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Old 02-13-2020, 10:52 AM   #1
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Clearance light leak

Finally narrowed my right front ceiling leak to the round recessed clearance lights on my 2003 Itasca Sunflyer. Noticed that the PO had caulked the bases probably several times. Wanting to do the repair right, I'd like to clean off the old sealant and replace gaskets, but from what I can see, there are no gaskets. The lens is the bulb which pushes into a bracket. Has anyone come up with the proper repair for this?
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Old 02-13-2020, 11:38 AM   #2
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I have not used either of these yet, but I have them on hand for a planned project. I'd appreciate comments on how they would work for the OP's situation.

https://www.amazon.com/gp/product/B0...?ie=UTF8&psc=1

https://www.amazon.com/gp/product/B0...?ie=UTF8&psc=1
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Old 02-13-2020, 11:50 AM   #3
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I find a lot of users don't think about how difficult it is to seal things that bounce down the road and get all the weather abuse an RV does, so they often use less than the best quality caulking. I like the Dico brand sealers as they are designed more for the RV than house user and they are a more sturdy type which resists weather even better than the "25 year" rated home caulking. After that I simply go for looking the seal over each year or so and being proactive in redoing the seal to avoid getting inside damage which makes it much harder to repair.
https://www.google.com/search?q=dico...hrome&ie=UTF-8
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Old 02-13-2020, 12:51 PM   #4
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Can you post a picture of the light in question?


If possible, I would remove it, clean everything well, and then seal it in place with a layer of butyl tape, including some around the screw threads.That's how I did the new ones I installed on our Sunstar.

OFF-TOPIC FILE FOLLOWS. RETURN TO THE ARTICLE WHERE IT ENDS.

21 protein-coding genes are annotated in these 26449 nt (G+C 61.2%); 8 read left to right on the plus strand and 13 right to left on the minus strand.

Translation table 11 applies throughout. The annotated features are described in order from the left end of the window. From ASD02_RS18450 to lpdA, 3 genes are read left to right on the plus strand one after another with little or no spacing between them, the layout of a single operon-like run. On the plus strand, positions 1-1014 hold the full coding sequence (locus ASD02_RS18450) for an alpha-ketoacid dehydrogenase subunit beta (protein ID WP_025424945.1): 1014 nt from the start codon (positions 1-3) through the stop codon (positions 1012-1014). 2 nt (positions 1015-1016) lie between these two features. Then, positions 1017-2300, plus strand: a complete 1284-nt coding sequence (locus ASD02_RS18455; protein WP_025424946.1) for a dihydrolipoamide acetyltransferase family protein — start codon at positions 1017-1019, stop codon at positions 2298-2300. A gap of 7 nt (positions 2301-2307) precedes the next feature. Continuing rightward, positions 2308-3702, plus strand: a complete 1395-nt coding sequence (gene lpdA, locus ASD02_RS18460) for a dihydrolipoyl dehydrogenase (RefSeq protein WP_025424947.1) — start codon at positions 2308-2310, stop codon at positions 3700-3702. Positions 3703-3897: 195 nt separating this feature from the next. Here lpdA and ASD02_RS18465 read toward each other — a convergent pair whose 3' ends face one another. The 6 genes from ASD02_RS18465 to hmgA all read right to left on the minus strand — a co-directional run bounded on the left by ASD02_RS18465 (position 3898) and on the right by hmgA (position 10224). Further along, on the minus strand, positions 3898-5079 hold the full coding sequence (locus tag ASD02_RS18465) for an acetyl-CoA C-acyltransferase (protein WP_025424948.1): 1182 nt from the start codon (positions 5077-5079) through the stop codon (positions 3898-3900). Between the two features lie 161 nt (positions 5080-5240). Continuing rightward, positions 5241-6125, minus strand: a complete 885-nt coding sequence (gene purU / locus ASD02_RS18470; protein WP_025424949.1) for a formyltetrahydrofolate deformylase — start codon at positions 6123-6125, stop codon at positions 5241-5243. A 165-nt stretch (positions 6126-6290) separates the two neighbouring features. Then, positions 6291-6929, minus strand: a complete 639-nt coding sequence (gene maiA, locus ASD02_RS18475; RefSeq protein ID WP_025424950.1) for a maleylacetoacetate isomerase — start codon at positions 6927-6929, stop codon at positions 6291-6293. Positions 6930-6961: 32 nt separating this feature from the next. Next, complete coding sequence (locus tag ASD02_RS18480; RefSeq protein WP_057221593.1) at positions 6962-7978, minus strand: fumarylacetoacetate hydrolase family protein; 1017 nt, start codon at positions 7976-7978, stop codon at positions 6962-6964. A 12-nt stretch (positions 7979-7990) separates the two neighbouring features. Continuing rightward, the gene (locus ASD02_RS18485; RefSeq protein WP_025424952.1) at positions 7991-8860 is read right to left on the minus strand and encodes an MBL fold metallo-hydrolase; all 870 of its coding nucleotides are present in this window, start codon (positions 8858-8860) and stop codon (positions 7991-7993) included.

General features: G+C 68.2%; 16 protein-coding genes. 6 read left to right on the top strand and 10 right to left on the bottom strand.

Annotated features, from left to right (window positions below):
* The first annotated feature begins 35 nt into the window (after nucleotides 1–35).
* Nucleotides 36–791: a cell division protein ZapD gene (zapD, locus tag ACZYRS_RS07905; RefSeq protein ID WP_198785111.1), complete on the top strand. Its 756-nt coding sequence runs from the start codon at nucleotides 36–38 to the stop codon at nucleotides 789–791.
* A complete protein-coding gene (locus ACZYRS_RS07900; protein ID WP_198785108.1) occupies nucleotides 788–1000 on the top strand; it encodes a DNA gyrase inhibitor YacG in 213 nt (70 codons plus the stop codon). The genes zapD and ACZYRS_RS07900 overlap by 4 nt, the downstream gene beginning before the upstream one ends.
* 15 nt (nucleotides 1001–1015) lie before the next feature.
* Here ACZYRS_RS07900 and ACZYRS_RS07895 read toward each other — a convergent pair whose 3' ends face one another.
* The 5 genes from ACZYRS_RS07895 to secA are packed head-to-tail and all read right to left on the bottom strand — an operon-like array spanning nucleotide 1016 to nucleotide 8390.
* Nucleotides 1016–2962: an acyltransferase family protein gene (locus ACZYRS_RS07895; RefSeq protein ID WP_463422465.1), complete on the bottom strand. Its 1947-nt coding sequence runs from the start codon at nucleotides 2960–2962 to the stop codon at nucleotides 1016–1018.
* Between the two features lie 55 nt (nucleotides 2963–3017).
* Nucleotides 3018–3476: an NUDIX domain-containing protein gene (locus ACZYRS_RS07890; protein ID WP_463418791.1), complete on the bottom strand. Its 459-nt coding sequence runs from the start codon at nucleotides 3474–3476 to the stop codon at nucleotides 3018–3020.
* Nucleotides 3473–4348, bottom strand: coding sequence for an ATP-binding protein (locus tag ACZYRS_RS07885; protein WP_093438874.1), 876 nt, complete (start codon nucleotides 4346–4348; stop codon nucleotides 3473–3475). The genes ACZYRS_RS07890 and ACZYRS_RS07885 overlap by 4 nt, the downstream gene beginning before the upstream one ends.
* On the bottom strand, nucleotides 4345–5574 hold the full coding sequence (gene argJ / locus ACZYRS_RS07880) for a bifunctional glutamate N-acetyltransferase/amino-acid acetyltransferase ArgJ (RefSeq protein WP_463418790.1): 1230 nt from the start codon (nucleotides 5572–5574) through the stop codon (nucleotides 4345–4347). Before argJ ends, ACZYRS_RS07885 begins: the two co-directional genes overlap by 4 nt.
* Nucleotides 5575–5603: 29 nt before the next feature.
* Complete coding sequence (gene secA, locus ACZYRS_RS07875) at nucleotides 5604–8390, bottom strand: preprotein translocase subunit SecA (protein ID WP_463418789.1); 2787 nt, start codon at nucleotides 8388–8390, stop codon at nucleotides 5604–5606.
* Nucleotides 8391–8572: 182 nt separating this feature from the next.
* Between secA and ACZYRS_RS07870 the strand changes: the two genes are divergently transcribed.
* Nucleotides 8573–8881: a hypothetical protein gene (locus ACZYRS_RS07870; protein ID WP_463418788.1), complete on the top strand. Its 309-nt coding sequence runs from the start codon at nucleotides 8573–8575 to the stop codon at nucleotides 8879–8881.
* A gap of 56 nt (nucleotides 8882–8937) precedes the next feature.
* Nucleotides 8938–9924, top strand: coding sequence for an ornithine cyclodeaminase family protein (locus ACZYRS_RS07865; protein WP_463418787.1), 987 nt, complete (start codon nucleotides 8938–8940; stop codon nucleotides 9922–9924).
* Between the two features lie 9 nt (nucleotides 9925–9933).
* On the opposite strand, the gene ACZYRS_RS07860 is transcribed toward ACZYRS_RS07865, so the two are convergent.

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Old 02-13-2020, 05:56 PM   #5
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I jhave everything taped up now. Will get a picture when it is uncovered
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Old 02-13-2020, 06:13 PM   #6
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One of the things I learned when dealing with leaks on houses is that it can pay to " think like a raindrop"! It fits for RVs as well except we have to be aware that the wind when traveling means water doesn't just go down the roof but can swirl around in all kinds of weird directions and that changes what we might do on a regular home roof.
Since water can come from any direction on a round light, I have to make a cone of caulking that might force the water to run around instead of simply going in. Otherwise we can just make a dam on the top side to deflect the water away from the opening if we leave a gap on the bottom side. with the cone shape and hoping it deflects the water, I then also go for a second defense by running just a small bead all around the edges, hoping to first stop the rain from getting under, but if that fails the cone should let it move around the hole, rather than into it.
But every light and every surface can be a bit different, so each case may require something slightly different and all bare close watching for when the caulk does get knocked loose. I might guess that the biggest then we often miss is giving all the outside attachments a good look and asking if we should redo the sealing. Instead of waiting for a leak to show we really should look first!
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Old 02-14-2020, 08:07 AM   #7